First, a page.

There were a few ex-convicts, however — a tall black man named Marcus, a heavy-set and tattooed simpleton named Josh, an ill-looking little scarecrow of a man named Ballic or Ballich or some shit — whose faces bore sullen looks of suspicion when he spoke to them. Carver marked these faces in his memory, his fingers itching on the handle of the cutter, which he hadn’t put down for hours now.

Unbelievers,’ the dragon whispered. ‘Beware.’ And it told him of its plan for them.

In an uncharacteristic bout of generosity Carver distributed rations from the hold, then watched over his flock as they ate with apparent gusto, stuffing the food into their mouths like animals at trough and washing the starchy powders down with canteens of water. I am Carver, he thought, emissary of the dragon and leader of men. He knew it was a last meal for some of them. That was okay. This was a time of finality — he could taste it in the air. Things were coming to a head, the future racing away towards a conclusion that he could, as yet, not see. He felt no fear, only a slowly-culminating sense of elation.

He didn’t let them rest for long. He led them out into the ice-slimed cavern of the asteroid’s interior. The debris had completely filled the space without anybody there to keep it under control, and they set to work clearing it, manhandling pieces back through the tube and stowing them in a large, empty hold just off the shuttle’s machine rooms. Even in the micro-gee this was a fairly laborious task. Already the debris half-filled the new dumping ground, and there was much more to follow. They’d find another place to store it when it came to that. Maybe they could eject it out of the airlock.

Then Carver showed them where to dig and detailed a group to remove the waste as they went. He asked Welby to choose another whom he trusted to be left temporarily in charge at the dig site. Welby picked out a large, greasy-looking man with a heavily-scarred face, and Carver gave him the second plasma cutter. He looked more than strong enough to manipulate the tool and his expression suggested that he took Welby’s trust in him seriously.

Then Carver picked out those people who had looked at him so scornfully during his earlier speech and led them away into the shuttle. Welby accompanied him, staying behind the unbelievers with one of the laser pistols in his belt. The unbelievers, though, were armed only with stun-batons. Carver wondered if they had noticed anything amiss in this fact yet, or if they would do before it was too late.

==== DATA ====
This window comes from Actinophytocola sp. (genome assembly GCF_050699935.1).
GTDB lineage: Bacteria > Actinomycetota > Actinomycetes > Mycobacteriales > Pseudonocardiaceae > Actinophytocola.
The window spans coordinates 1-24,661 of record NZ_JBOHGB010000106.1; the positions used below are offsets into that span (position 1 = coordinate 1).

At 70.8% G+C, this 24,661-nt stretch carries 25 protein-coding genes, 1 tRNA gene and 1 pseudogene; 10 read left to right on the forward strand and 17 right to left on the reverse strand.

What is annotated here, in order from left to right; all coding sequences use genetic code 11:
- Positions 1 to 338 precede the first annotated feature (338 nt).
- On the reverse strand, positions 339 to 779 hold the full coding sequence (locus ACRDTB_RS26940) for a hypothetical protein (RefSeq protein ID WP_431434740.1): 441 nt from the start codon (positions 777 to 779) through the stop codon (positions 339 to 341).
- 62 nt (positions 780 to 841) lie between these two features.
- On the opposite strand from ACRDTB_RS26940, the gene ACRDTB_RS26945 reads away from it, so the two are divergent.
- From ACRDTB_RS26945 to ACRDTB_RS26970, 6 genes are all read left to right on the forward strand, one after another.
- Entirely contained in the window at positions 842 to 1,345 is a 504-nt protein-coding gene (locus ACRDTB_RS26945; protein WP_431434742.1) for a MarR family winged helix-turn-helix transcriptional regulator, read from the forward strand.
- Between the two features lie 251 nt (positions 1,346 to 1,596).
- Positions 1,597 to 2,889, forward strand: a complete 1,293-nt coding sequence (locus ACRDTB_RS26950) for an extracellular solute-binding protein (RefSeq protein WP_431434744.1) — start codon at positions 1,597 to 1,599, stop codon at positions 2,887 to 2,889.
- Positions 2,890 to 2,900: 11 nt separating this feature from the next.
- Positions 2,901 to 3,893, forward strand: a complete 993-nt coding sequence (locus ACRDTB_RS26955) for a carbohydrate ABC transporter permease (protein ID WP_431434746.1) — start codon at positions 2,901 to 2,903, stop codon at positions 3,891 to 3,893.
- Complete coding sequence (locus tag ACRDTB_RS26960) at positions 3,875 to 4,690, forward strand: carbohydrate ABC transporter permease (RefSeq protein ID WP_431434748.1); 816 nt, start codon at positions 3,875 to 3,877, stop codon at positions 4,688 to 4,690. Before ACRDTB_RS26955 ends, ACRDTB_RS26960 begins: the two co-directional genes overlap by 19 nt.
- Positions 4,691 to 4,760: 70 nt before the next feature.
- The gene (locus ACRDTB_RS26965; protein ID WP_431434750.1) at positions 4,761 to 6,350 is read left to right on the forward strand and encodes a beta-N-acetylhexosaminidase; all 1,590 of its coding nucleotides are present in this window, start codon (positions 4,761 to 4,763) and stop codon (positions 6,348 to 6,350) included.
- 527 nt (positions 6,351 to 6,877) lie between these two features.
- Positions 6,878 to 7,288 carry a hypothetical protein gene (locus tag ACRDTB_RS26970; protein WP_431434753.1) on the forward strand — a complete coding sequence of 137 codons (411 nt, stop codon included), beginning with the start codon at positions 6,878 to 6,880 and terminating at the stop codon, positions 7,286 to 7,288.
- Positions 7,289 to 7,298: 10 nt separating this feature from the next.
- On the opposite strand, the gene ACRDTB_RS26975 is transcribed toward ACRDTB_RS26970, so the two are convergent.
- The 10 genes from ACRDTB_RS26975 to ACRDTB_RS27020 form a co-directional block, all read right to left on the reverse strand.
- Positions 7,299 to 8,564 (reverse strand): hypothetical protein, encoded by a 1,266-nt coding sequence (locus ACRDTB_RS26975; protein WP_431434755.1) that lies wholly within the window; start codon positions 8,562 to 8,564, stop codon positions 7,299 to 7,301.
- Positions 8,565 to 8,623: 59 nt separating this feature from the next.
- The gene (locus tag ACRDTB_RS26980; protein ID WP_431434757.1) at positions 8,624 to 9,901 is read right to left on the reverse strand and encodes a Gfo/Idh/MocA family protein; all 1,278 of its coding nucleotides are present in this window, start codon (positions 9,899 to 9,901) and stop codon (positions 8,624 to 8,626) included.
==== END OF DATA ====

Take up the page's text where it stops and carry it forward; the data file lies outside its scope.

‘It is already too late,’ said the dragon. Carver smiled as he led the group towards the shuttle’s machine rooms.

‘Yes,’ he agreed. ‘I guess it is.’

‘Is what?’ asked Marcus suspiciously, his voice an incredibly deep and sonorous bass. He was following behind Carver with some difficulty, pulling himself along the handline with irritating slowness.

‘Nothing,’ said Carver, turning his face away to hide his grin. The pulsing of his head had become so fierce that even his ears were ringing now. He’d have another hit of fader when this task was through. ‘Nothing you need concern yourselves with,’ he elaborated. He stopped before the doorway that connected the shuttle to the parasitic ISL and turned to face the others. ‘Welby,’ he said. ‘Shoot them.’

Welby proved his worth again. He didn’t pause for consideration; he didn’t ask Carver to repeat himself; he didn’t go What? or even Right! He just shot them — one, two, three — each in the chest. Two of the men convulsed and died quickly, gurgling their last like little babies. But Marcus writhed, spinning away and clutching at the burn in his suit. He pushed back towards Welby, attempting to swing his baton, teeth clenched in an animal snarl.

Welby, unfazed, shot him again, this time in the face. The laser burned cleanly through the front of Marcus’s skull. His eyes glazed instantly, as if net curtains had fallen behind them, then rolled up into his head. The baton drifted away from his hand and Carver caught it smoothly, laughing softly to himself. It couldn’t have been choreographed better if he’d tried.

‘Good,’ said the dragon.

‘Yeah,’ agreed Carver. ‘Easy.’

‘I’m hungry. . .’ crooned the dragon. ‘So hungry. . .’

‘How will you eat?’ asked Carver. Welby looked up into his face indulgently. ‘Should I take them to the rock face?’ Maybe the dragon would want the prisoners ground up and poured into a fissure in the stone.

‘Until I am free,’ explained the dragon wistfully, ‘I must live my life through you.’

‘I don’t understand,’ said Carver, but he thought perhaps he did.

‘You, Emissary, must be my eyes, my ears, my claws. . . my teeth. . .’

‘Of course,’ breathed Carver, staring at those three drifting corpses. He was suddenly and ravenously hungry.